As discussed above, in the foreground component image, the pixel values of the pixels corresponding to the background area are set to 0, and significant pixel values are set in the pixels corresponding to the foreground area and the pixels corresponding to the mixed area. Similarly, in the background component image, the pixel values of the pixels corresponding to the foreground area are set to 0, and significant pixel values are set in the pixels corresponding to the background area and the pixels corresponding to the mixed area.

A description is given below of processing executed by the separating portion 601 for separating the foreground components and the background components from the pixels belonging to the mixed area when a frame interval time is equal to a shutter time.

FIG. 61 illustrates a model of an image indicating foreground components and background components in two frames including a foreground object moving from the left to the right in the figure. In the model of the image shown in FIG. 61, the amount v of movement within the shutter time is four, and a virtual division number is set to four.

In frame #n, the leftmost pixel and the fourteenth through eighteenth pixels from the left consist of only the background components and belong to the background area. In frame #n, the second through fourth pixels from the left include background components and foreground components, and belong to the uncovered background area. In frame #n, the eleventh through thirteenth pixels from the left include background components and foreground components, and belong to the covered background area. In frame #n, the fifth through tenth pixels from the left consist of only the foreground components, and belong to the foreground area.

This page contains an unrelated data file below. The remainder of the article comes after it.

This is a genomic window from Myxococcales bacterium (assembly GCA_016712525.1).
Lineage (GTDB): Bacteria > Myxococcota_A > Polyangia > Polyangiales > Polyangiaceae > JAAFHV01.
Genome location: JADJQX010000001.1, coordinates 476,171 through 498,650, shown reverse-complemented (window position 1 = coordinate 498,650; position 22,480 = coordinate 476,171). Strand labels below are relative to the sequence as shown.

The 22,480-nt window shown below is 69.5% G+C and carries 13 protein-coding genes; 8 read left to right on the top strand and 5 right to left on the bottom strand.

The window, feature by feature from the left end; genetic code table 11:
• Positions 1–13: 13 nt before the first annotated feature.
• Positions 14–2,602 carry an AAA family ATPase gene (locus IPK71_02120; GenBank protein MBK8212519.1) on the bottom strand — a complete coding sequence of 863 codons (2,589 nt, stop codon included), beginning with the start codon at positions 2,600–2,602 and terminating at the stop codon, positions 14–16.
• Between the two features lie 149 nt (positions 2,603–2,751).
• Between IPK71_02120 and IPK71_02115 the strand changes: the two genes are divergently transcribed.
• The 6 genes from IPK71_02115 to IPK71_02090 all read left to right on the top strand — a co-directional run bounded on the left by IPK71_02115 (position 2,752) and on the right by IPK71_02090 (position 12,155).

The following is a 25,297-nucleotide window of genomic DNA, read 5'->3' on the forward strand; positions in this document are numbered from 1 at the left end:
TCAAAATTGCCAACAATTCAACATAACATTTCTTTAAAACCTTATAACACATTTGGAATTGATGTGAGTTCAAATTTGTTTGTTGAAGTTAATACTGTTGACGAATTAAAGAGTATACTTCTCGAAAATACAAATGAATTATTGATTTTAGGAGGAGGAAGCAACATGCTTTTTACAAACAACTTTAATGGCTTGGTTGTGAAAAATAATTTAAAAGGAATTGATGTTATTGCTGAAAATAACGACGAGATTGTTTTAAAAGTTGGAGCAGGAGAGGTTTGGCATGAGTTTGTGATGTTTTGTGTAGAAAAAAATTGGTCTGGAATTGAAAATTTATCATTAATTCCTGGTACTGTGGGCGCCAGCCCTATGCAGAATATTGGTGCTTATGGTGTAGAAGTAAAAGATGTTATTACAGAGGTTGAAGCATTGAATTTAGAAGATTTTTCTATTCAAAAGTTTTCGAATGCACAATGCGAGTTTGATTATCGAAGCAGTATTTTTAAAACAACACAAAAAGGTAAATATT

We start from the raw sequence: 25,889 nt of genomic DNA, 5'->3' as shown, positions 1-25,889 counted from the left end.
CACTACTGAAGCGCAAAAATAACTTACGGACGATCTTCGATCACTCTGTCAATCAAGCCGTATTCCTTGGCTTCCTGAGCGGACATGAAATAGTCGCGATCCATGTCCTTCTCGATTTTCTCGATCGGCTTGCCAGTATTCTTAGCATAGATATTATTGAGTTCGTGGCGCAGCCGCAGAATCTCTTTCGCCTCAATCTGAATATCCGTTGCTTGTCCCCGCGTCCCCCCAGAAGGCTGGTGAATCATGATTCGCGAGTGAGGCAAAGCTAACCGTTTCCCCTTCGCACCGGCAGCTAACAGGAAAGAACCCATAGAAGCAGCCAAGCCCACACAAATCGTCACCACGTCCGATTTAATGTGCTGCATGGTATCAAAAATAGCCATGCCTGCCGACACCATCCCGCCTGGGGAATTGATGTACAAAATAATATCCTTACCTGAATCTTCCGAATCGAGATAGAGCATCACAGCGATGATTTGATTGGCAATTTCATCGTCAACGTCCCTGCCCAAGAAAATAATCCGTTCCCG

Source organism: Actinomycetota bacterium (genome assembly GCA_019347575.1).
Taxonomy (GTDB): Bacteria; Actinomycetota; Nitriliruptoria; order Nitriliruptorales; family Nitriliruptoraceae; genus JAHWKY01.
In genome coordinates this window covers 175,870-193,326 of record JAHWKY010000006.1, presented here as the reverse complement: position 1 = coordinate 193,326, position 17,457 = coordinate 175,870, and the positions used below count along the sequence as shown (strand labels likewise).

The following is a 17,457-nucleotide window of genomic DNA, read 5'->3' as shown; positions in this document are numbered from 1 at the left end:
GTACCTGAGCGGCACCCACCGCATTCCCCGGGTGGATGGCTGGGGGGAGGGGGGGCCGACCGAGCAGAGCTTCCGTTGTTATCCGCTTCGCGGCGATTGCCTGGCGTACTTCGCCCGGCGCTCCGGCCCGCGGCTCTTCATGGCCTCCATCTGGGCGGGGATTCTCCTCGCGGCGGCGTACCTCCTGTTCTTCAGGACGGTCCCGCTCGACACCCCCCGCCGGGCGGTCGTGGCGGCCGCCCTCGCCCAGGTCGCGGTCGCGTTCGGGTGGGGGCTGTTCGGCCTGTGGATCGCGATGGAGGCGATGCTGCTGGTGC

In frame #n+1, the first through fifth pixels from the left and the eighteenth pixel from the left consist of only the background components, and belong to the background area. In frame #n+1, the sixth through eighth pixels from the left include background components and foreground components, and belong to the uncovered background area. In frame #n+1, the fifteenth through seventeenth pixels from the left include background components and foreground components, and belong to the covered background area. In frame #n+1, the ninth through fourteenth pixels from the left consist of only the foreground components, and belong to the foreground area.

FIG. 62 illustrates the processing for separating the foreground components from the pixels belonging to the covered background area. In FIG. 62, α1 through α18 indicate mixture ratios of the individual pixels of frame #n. In FIG. 62, the fifteenth through seventeenth pixels from the left belong to the covered background area.